Since his own nearly fatal health failure from Diabetes & End Stage Renal Disease 20 years ago, Paul Hackman has been educating teens, adults, and health care professionals about organ donation, the effects of diabetes and kidney disease, and the prevention of renal failure.
Much of Mr. Hackman's time is now spent as a volunteer for the Kidney Foundation of Greater Cincinnati, and the Ohio Valley Life Center. Each year, he gives 150 to 200 presentations on Organ Donation and Renal Health in high schools, nursing schools, fraternal organizations, churches of all denominations, and in area businesses. His talk has become a major community resource for public and professional education in the Greater Cincinnati area, reaching approximately 7,500 to 10,000 people each year.
He speaks to all area high school students about the choice they have to designate themselves as possible organ donors when they get their driver's license. They are then advised to get their families involved, by to going home and talking about organ donation and the difference that it can make.
He also speaks to 6 and 7 year old elementary school children as part of the "Everybody Counts" program, to teach them that people with disabilities should be treated with respect and understanding.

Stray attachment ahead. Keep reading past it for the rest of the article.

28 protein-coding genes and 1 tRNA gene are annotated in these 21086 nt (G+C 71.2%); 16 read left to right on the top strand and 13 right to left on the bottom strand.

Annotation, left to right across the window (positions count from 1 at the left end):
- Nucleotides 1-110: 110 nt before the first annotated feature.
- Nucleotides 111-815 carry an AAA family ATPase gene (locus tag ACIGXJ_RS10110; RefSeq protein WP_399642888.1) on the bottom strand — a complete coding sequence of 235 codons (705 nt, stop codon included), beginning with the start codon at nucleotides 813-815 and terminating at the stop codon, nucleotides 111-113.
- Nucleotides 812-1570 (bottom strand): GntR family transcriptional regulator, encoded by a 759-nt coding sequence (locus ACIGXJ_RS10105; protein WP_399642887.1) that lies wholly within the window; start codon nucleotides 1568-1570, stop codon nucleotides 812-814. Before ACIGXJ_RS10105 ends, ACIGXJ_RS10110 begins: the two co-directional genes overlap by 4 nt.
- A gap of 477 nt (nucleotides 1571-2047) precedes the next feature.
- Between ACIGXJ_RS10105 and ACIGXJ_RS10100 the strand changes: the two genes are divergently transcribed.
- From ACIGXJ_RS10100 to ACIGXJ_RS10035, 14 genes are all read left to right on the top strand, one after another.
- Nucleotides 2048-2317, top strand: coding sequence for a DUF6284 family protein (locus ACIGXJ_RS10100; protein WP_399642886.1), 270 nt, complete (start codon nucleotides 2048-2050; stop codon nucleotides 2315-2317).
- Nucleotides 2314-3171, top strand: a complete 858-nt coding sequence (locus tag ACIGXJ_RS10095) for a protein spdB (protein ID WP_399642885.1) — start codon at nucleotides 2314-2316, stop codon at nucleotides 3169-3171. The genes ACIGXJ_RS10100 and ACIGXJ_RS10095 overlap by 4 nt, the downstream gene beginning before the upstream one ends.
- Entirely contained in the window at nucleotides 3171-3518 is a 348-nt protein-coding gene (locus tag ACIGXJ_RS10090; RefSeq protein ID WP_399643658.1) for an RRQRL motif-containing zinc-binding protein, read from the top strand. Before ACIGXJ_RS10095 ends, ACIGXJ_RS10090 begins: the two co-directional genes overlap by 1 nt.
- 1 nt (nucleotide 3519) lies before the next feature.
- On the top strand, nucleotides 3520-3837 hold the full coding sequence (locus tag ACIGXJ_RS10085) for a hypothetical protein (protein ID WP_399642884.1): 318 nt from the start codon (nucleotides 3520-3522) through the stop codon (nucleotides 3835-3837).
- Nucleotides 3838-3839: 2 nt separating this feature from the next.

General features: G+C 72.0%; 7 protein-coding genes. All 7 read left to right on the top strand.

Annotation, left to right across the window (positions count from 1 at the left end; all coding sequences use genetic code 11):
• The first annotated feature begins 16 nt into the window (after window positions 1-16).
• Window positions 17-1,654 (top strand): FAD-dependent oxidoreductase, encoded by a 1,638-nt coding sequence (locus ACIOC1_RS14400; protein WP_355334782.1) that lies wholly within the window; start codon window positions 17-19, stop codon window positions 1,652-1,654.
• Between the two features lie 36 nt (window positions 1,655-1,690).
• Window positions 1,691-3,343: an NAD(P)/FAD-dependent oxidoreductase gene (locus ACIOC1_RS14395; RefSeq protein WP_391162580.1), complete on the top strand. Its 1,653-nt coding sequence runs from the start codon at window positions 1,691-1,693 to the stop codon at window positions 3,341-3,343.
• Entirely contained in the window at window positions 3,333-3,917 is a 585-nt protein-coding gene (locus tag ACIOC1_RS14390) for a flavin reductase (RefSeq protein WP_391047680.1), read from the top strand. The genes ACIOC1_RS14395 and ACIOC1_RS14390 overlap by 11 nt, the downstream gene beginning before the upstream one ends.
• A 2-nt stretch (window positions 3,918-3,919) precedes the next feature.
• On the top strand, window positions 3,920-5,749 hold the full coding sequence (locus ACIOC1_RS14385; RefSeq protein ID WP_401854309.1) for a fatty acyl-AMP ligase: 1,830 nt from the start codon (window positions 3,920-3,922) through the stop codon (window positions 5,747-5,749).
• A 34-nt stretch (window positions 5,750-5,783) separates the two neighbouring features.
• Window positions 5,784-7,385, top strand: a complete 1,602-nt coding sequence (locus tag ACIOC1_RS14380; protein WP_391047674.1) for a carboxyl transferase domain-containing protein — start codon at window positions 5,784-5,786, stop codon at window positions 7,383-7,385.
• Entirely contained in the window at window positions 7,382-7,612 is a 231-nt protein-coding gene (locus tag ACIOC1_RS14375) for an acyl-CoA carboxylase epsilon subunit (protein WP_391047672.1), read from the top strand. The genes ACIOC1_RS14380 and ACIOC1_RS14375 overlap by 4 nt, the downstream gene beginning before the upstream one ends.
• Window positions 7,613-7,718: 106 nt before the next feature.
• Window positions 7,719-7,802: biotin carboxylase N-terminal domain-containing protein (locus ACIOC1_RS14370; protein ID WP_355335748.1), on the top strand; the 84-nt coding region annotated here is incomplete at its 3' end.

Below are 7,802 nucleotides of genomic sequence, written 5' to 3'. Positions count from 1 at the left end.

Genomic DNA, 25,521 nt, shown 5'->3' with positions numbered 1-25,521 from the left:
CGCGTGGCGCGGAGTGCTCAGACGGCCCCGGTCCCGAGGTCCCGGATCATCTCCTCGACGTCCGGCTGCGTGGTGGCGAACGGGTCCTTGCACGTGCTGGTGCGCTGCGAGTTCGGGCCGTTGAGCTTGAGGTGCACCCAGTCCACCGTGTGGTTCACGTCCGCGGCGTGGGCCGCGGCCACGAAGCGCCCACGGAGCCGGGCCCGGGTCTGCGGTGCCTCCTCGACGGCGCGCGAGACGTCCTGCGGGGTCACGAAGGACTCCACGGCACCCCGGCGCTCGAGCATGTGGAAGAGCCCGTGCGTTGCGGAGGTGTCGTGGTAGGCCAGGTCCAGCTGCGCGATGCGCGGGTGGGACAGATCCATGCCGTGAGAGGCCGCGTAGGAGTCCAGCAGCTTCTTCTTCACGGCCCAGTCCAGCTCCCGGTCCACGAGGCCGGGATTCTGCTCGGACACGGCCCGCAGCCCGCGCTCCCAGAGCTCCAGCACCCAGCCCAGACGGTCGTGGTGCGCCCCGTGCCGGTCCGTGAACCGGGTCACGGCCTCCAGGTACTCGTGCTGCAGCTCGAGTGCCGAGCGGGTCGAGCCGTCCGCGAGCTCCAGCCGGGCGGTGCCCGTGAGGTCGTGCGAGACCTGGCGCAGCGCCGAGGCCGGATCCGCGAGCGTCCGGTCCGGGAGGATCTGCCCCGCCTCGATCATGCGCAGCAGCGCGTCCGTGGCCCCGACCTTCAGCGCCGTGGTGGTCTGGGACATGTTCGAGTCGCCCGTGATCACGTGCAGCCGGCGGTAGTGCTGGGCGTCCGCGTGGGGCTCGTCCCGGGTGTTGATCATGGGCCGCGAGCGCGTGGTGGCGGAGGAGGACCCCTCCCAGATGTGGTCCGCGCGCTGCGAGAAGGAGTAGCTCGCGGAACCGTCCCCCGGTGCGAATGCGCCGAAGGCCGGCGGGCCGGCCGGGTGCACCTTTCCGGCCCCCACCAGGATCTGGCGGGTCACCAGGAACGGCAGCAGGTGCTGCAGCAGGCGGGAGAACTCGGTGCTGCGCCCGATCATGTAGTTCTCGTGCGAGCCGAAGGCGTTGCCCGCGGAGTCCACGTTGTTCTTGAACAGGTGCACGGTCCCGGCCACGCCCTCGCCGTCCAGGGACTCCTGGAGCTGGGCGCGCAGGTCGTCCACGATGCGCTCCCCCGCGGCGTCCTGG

Mr. Hackman has served on the Executive Board of Directors of the Kidney Foundation of Greater Cincinnati for the last 16 years, and is the founder of the Kidney Patient Council, a support group for End Stage Renal Disease patients and their families. He has served as chairman for Organ Donor Awareness Month in Cincinnati, has served on the boards of the Clovernook Home for the Blind, the Radio Reading Services for the Blind, and had been instrumental in getting House Bill 650 passed, which allows the Uniform Organ Donor card to be a part of the Ohio Driver's License. He is also a Third Degree Knight with the Glenmary Council Knights of Columbus #5674.
Even though Mr. Hackman has had Juvenile Diabetes since age 17, is blind, has had a renal transplant, and lost a leg as a result of his Diabetes, he has continually channeled his time and energy to educate, motivate, and support other members of his community, while others, who are perfectly healthy, claim that they cannot find the time to volunteer.